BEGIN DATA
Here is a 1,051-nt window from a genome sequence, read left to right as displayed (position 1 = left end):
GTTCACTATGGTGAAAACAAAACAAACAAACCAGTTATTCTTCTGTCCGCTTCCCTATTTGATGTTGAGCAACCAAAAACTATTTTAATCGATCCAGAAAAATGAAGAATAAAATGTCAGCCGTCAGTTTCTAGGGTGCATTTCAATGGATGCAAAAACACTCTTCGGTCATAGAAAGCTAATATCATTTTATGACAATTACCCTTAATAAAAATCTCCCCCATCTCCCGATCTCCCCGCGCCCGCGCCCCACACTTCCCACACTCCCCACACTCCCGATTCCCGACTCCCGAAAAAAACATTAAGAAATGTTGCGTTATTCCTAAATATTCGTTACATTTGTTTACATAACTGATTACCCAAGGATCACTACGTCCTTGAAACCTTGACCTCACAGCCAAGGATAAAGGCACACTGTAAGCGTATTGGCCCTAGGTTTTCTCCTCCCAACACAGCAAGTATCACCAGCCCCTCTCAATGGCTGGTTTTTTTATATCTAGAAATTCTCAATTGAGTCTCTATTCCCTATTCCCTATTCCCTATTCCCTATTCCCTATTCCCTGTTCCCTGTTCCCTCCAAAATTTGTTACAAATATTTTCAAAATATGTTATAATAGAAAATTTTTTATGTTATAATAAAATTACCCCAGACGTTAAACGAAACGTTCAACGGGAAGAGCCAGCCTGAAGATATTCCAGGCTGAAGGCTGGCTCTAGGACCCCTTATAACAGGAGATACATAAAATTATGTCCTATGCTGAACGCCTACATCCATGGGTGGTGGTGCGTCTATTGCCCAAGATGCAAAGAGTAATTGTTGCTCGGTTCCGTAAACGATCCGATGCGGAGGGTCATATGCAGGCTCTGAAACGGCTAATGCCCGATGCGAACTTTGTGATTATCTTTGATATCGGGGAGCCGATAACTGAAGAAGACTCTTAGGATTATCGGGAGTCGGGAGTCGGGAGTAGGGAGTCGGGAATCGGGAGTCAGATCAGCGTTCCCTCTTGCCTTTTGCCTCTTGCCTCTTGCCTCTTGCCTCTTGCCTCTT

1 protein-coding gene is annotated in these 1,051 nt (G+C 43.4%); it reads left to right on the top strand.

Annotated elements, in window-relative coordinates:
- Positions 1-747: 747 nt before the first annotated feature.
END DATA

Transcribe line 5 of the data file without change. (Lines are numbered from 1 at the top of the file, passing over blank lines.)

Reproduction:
- Positions 1-747: 747 nt before the first annotated feature.